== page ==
Five days trapped inside due to Snowzilla. Two snow days off work. One day of jury duty. All of this strange, indoor, boring time left me claustrophobic and tense. So when Tippa messaged me on Wednesday to ask, “When are we hiking again?” My response was, “Now.”
Of course, “now” wasn’t actually possible. It was still the middle of the week, and we had a few more work days standing between us and Saturday. For me, that also meant being a responsible citizen and heading to the DC Courthouse for jury duty. Thankfully, I thought ahead and brought 60 Hikes within 60 Miles: Washington, DC (this is an affiliate link, learn more) with me to stave off the boredom and find inspiration for our next trip.
By the time I moved to DC in August 2010, I was done with winter. It’s funny, the winter of 2009–2010, one that brought Snowmaggedon to the DC metro area, wasn’t even that bad in Massachusetts. But after six years of New England winter, I couldn’t take another nine-month stretch of cold weather.
In retrospect, I grew up in an endless summer. I thought we had seasons in North Florida, but I had a limited reference point for understanding real seasonal changes. I knew moving to Massachusetts for college would give me a winter experience like I literally never had before. But I’m from a family of Floridians, I had no idea what that meant. I was pretty helpless those first few months up north. I had no idea that I didn’t own enough socks. I had no understanding of correct layering techniques. I didn’t even fully grasp that snow was wet.
My first real snowstorm of my first real winter was this one. It started fast and furious on January 22, a very memorable date since it also happened to be my 19th birthday. I remember being nervous and scared as the cloud ceiling dropped so low that I could almost touch it – and then the first snowflakes began to fall. We planned ahead and managed to get Chinese takeout before the snow and one of my more enterprising friends scored giant tubs of ice cream from Usdan’s cafeteria. My friends and I hunkered down together in the Cable 2 lounge and when more than a foot of snow had fallen, we ventured outside for a snowball fight and my first snow angel.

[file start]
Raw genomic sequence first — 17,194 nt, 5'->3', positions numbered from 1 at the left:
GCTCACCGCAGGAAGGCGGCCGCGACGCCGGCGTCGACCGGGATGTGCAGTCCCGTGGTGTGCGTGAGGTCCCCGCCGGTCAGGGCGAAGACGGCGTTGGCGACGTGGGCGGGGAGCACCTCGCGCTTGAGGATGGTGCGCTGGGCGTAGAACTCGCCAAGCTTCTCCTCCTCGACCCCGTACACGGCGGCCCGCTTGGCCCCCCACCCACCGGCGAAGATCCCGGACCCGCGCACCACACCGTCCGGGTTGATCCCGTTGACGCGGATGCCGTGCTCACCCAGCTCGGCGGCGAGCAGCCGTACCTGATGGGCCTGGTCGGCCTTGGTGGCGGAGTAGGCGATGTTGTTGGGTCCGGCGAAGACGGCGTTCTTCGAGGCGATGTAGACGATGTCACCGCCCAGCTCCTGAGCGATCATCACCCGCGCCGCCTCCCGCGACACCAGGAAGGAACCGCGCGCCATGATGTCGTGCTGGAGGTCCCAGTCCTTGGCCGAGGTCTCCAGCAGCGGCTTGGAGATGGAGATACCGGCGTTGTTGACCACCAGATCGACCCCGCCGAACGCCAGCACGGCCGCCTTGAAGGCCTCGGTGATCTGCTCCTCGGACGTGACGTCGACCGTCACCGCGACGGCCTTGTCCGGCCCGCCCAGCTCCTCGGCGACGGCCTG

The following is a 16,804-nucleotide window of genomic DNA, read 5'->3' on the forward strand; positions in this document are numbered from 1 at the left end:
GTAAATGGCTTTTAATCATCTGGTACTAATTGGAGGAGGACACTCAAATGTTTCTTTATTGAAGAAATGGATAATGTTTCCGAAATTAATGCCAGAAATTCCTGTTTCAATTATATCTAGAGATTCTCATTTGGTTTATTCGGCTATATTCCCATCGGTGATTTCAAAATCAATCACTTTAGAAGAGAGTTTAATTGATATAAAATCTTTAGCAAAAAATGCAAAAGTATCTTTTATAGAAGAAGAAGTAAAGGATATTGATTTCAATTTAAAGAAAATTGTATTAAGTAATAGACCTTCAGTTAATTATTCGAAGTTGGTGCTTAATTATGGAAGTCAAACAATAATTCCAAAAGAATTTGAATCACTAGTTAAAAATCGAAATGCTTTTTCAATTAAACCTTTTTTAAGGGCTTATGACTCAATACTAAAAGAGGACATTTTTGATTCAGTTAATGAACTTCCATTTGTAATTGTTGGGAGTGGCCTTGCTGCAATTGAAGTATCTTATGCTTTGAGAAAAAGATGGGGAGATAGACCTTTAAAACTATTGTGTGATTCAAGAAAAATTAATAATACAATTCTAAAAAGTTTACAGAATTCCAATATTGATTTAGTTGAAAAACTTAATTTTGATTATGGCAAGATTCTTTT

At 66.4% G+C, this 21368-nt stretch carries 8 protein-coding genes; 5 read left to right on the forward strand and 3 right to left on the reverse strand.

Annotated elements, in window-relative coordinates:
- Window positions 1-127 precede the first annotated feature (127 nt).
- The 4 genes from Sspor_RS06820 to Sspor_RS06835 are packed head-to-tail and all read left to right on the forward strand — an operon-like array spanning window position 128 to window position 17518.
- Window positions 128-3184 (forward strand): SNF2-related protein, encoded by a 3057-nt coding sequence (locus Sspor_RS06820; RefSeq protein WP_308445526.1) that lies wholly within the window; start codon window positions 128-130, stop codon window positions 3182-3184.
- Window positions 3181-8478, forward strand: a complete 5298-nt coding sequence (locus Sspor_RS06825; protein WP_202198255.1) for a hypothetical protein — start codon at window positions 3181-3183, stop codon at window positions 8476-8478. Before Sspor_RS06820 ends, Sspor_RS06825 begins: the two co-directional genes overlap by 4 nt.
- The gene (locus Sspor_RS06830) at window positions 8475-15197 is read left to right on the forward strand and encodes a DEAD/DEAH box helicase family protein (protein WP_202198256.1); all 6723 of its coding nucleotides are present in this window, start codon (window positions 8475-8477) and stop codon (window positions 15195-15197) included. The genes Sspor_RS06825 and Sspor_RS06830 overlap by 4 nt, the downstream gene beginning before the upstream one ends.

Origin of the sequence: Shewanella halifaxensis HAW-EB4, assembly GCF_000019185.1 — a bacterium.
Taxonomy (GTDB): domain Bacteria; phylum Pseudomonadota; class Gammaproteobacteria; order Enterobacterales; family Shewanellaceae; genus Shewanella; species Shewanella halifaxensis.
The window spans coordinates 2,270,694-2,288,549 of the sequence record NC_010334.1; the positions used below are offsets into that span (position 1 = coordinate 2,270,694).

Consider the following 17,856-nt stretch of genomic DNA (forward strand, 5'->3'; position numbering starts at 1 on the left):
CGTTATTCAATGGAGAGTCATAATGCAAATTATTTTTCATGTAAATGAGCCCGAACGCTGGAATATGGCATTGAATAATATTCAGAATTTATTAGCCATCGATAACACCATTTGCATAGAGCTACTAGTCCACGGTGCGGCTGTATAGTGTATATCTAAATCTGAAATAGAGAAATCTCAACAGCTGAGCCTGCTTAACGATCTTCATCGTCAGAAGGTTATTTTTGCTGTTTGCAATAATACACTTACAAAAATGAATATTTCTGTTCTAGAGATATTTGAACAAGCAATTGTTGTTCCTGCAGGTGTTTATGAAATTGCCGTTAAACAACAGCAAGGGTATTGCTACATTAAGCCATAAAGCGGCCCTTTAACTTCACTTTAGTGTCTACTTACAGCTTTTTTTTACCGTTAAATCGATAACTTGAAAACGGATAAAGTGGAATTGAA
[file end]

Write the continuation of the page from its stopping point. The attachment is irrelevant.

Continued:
Thirty-six hours after this was taken, I was in urgent care getting diagnosed with a staph infection.
A few months ago, I had an unfortunate and unforeseen accident while hiking. To make matters worse, I also broke one of the cardinal rules of being an outdoors lady: I went on a hike unprepared.
When you choose to hike you also choose to take on the responsibility of being prepared for anything that might happen while you’re out on the trail. Sure, some circumstances might be beyond your control, but there are steps that you can take to mitigate those risks. And I didn’t take any of them.
No one in my group had a first aid kit.
None of us were ready for a worst case scenario.
Sometimes, I wonder what the first settlers of what’s now Gainesville, Florida, thought when they stumbled across Devil’s Millhopper. I imagine they were strolling through the woods, minding their own business when suddenly – bam! The nice, flat land gave way to this gaping maw in the ground stretching 500 feet across and 120 feet deep. It must have been startling. One minute there was serene woods and the next a giant hole leading into the netherworld.
The setting for Devil’s Millhopper is beautiful and lush. There are ferns, pine trees, needle palms, and oaks. There’s the constant sound of birds chirping and the echo of water flowing from the rim to the bottom of the sink. And in the midst of all this peaceful beauty, there’s this feeling that you’ve stepped into something otherworldly.
Over the decade plus that I’ve lived outside of Florida, I’ve learned that most people associate my home state with sunshine and beaches, Disney and golf. Few and far between are people who know anything about the northernmost parts of the state and even fewer who have visited the city I call home.
When I think of Florida, I think of Gainesville. I think of Florida football, the 34th street wall, the Hippodrome, the spring arts festival, Paige Beck, Publix, the music scene, and nature.
So much nature.
In the city, sometimes I feel untouchable. Not always. There are moments, especially with our latest crime wave, when I think, “wow, what if I become an unlucky bystander?” But in general, with the dozens of law enforcement agencies operating in DC, I feel safe.
…and then this week’s horrible events in Beirut and Paris unfolded, and I’m reminded that in any city, even in this beautiful one I call home, we’re vulnerable.
My natural coping mechanism when bad things happen in the world, in addition to being sad and praying for peace, is to obsessively watch and read the news. It’s a pretty terrible way to deal with things and usually results in some quality time hanging out in the fetal position. Whether I was willing to say it out loud or not, I needed to be away from the city, and, thankfully, I already had a hiking trip planned with some of my friends.
This mud was earned.
When the hash was first brought up, my immediate response was, “no, that’s not my scene. I don’t do the drugs,” which I imagine is a pretty normal reaction for hashing initiates.
It was January 10, 2015, I was visiting my friend, Alyssa, in Grenada, and I was about to embark on one of the best hiking adventures of my life. Not just any adventure, but the one that sparked my current obsession with hiking.